Beyond weather problems, tomatoes are at risk for a number of common diseases, pests and soil problems.
Blossom end rot, caused by a calcium deficiency, appears as a large brown spot at the bottom of the tomato. It will often produce a soft spot and appear as the tomato ripens. One underlying cause is an uneven watering practice. Water helps transport calcium into the plant.
The only solution is to pick the affected tomatoes off to give the others the best chance to thrive. But preventative methods are preferable. Water deeply to encourage deep root growth. Mulch around the plants to help the topsoil retain moisture during dry spells. Keep the pH around 6.5.
Tomato hornworms are a common scourge of all tomato growers. These four-inch larvae tend to blend into the green stems of the tomato plant. But they can be seen by the aid of the long white stripes down their sides. They have a large false eyespot, a black spot, on the tail.
The adults are large brown moths that may achieve wingspans of up to five inches. Marigolds, basil and other trap crops can help keep them off the tomato plants where they lay their eggs that develop into larvae.
Aphids are another common problem for tomatoes, as they are with many plants. They are tiny (1/10 inch across), soft-bodied bugs that appear yellowish, green or white. They can be temporarily washed off with a hose but will return.
Planting companion crops such as petunias, anise or coriander can help control them. But there are also many insecticide soaps that eliminate the problem without harming the tomatoes or you when you eat them.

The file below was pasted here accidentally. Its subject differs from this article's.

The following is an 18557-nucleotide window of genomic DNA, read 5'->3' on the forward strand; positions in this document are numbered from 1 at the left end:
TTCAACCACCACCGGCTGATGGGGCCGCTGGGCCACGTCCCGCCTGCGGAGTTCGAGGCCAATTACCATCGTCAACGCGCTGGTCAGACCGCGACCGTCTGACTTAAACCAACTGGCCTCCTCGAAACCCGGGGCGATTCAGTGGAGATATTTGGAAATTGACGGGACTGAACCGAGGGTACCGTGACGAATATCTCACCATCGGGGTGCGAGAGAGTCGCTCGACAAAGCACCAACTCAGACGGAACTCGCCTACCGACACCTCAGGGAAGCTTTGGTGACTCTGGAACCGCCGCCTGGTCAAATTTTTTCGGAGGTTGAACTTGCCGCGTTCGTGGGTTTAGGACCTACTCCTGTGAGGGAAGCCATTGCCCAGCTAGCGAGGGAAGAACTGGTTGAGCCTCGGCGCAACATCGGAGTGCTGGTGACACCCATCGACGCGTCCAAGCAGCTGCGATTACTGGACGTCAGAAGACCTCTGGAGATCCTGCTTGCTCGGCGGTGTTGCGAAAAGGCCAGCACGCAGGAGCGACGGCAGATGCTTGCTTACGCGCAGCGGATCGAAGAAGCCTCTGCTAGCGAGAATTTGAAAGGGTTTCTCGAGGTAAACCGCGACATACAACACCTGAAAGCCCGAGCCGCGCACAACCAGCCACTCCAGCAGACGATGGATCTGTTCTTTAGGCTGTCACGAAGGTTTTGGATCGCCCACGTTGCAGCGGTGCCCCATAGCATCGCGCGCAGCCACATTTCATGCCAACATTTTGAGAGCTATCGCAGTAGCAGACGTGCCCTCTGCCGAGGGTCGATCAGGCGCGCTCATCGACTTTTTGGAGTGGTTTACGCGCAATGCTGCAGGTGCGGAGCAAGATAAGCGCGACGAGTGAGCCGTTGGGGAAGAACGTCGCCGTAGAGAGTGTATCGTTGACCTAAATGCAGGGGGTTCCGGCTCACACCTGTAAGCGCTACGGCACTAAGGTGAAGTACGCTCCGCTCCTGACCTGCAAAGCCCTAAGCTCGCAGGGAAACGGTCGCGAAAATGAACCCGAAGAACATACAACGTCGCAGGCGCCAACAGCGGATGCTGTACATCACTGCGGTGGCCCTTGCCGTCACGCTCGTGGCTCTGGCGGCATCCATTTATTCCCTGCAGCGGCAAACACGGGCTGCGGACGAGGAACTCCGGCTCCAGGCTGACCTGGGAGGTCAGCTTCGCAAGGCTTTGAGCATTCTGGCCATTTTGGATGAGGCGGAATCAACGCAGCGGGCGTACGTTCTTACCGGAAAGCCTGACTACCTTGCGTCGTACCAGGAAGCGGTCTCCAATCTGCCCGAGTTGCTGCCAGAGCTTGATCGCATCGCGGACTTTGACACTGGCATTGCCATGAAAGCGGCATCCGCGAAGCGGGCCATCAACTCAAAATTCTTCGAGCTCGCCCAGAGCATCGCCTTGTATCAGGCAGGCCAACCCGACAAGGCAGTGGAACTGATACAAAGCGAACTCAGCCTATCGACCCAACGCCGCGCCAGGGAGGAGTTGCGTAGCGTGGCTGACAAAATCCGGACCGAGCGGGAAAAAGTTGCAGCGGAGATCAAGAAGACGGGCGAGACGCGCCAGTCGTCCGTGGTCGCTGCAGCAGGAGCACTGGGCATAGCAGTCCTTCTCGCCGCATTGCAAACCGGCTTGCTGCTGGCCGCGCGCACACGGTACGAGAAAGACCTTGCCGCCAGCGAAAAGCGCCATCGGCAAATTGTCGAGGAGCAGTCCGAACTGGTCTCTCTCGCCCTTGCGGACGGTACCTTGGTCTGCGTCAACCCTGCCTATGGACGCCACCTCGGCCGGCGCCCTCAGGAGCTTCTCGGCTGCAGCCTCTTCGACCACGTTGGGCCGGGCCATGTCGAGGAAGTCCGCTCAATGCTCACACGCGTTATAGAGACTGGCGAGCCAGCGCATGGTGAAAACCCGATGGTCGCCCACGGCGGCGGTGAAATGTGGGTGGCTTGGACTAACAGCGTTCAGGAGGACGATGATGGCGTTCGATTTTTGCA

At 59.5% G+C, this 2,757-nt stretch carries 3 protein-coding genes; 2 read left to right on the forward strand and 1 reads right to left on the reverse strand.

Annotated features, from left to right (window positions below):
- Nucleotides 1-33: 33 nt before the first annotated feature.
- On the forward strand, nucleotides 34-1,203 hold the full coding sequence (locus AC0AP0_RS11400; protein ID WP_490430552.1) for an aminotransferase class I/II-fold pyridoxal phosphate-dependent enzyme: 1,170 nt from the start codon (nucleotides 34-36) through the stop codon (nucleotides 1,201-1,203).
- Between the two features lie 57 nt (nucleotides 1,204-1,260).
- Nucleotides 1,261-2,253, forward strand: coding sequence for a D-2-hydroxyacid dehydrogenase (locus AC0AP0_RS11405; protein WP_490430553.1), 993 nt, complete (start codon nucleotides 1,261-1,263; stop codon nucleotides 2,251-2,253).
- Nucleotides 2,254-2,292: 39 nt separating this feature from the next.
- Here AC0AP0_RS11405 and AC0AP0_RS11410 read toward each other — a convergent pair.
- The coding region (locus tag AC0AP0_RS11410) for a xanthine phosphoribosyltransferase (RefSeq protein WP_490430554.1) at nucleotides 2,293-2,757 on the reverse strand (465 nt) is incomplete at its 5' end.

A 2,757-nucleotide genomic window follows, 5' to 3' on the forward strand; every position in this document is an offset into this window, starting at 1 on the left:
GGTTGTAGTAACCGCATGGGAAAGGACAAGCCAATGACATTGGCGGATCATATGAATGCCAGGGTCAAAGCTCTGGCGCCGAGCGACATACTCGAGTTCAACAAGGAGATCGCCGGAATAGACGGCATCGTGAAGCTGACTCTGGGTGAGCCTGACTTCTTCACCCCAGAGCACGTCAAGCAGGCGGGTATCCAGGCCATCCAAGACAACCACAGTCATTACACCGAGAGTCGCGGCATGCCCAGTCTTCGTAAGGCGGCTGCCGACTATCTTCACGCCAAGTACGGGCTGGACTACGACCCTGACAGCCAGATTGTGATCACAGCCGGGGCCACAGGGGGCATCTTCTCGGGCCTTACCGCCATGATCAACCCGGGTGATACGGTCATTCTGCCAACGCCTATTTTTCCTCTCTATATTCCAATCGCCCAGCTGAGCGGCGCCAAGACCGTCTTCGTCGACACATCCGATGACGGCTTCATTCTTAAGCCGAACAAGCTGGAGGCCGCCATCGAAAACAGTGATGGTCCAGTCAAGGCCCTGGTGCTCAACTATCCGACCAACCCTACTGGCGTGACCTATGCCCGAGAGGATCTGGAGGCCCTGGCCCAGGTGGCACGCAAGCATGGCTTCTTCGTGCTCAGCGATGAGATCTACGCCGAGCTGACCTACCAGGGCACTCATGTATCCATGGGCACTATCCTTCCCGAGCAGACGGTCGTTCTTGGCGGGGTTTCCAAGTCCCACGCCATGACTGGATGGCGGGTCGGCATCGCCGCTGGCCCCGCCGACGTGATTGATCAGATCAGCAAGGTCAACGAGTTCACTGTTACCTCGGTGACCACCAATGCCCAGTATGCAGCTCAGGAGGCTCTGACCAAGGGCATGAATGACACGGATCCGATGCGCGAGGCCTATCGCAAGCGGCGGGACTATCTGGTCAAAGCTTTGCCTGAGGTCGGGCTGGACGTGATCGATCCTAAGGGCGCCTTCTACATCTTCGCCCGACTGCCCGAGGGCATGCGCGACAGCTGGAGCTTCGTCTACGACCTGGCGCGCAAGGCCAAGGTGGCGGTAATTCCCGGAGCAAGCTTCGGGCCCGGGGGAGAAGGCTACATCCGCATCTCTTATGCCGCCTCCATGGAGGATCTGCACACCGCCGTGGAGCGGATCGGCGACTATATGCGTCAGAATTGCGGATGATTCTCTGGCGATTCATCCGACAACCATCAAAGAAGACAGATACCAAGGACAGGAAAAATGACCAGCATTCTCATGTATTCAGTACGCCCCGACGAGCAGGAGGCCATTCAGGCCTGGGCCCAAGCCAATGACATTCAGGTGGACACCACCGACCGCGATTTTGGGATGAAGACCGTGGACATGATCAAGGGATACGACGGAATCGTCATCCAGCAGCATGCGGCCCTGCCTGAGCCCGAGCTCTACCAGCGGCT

Though they require a bit of care, tomatoes are regarded as well worth the effort by most vegetable gardeners. After all, the whole purpose is to have tasty, healthy vegetables to eat.
Preparation and use
Tomatoes are great for salads especially the grape, cherry, and Roma tomatoes.
There are thousands of ways to serve tomatoes as a main ingredient. Eat them raw in salads - mixed or the simple tomato salad - or cooked in sauces. They make great soups, warm or chilled,. Tomatoes can be stuffed and baked or stewed, and stuffed and chilled. They are used to enhance the flavor of many other foods. Any meat or fish casserole can benefir from the addition of tomato, as chili con carne, and many recipes from the Medterranean area to India and South East Asia will prove
A primary dish for tomatoes is salsa cruda to have with fajitas and tortilla chips, or simply salsa the canned variety . Salsa is great for chips, dip, and as a sauce for chicken and fish.
Herbs and spices to use with tomatoes: allspice, basil, anise seed, celery seed, chervil, chives, coriander, cumin, dill, fennel, fines herbes, ginger, marjoram, mint, nutmeg, oregano, parsley, pepper, sage, savory, tarragon, thyme.
Tomato substitution - If you don't have fresh tomatoes at hand, there are a few things you can try. You can substitute 1 lb (about 500 g) fresh tomatoes with
- Same weight tomatillos for salads and cooking. - they are tart and add apple and citrus aromas.
- Same weithgt red bell peppers - Wash and dice for salads. To replace tomato sauce, roast, skin and seed red bell peppers, then puree and add 1 tsp lemon juice; you can use roast red peppers in a jar.
- 1½ cups (375 ml) canned tomatoes - for cooking, we only know of one recipe for a salad prepared with canned tomatoes.
- 6-8 sun dried tomatoes, re-hydrated in hot water - only for cooking, their flavor is very intense. You can add a little sundried tomato to a salad or salad dressing as a condiment.
- 3 Tbs tomato puree to add tomato flavor + liquid - only for cooking.